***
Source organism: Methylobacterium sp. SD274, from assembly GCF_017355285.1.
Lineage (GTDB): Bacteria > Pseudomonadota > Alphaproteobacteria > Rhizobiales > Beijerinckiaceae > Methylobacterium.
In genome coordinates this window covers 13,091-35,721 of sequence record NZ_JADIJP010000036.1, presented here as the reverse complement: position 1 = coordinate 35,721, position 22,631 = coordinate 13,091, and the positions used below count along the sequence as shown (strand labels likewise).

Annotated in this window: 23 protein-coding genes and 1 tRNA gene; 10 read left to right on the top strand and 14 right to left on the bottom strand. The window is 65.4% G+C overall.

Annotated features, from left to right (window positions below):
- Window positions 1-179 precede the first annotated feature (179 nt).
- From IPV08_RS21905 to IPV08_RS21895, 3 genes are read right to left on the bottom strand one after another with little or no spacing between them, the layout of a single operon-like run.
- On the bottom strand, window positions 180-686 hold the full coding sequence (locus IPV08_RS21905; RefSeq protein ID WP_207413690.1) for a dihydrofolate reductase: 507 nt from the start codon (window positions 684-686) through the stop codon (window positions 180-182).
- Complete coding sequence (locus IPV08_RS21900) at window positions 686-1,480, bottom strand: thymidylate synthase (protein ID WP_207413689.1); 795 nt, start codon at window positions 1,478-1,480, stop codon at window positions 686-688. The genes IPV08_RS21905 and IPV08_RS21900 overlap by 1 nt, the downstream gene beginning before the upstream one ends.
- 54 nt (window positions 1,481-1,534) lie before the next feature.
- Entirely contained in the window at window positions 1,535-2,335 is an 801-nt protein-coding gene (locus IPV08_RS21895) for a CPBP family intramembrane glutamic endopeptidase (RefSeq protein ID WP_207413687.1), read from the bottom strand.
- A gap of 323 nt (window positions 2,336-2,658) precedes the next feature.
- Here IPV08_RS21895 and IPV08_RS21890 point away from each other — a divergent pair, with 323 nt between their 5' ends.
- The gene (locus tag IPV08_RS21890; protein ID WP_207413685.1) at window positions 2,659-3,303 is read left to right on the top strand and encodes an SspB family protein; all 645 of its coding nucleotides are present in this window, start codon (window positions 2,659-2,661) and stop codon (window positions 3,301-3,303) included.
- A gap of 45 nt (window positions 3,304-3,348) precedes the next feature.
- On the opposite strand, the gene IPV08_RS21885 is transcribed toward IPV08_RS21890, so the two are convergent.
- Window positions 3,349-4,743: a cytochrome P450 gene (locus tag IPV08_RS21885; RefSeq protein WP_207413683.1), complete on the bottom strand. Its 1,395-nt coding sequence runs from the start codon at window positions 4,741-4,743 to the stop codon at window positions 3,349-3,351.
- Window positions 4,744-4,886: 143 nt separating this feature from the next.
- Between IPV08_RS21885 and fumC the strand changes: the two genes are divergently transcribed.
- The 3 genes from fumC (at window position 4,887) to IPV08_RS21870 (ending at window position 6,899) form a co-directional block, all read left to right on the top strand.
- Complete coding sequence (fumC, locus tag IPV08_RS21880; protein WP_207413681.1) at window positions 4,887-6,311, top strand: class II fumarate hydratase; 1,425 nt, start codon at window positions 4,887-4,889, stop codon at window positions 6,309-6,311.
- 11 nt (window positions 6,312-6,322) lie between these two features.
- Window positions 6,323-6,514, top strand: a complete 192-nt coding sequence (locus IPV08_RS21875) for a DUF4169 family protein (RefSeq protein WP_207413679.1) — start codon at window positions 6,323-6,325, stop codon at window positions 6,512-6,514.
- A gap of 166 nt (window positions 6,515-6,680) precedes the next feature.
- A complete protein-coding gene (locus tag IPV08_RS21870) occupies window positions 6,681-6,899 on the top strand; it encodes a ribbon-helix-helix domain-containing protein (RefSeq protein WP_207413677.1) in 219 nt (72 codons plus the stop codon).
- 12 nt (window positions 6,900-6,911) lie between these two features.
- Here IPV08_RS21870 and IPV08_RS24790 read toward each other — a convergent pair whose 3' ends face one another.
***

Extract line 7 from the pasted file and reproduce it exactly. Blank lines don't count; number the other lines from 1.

- From IPV08_RS21905 to IPV08_RS21895, 3 genes are read right to left on the bottom strand one after another with little or no spacing between them, the layout of a single operon-like run.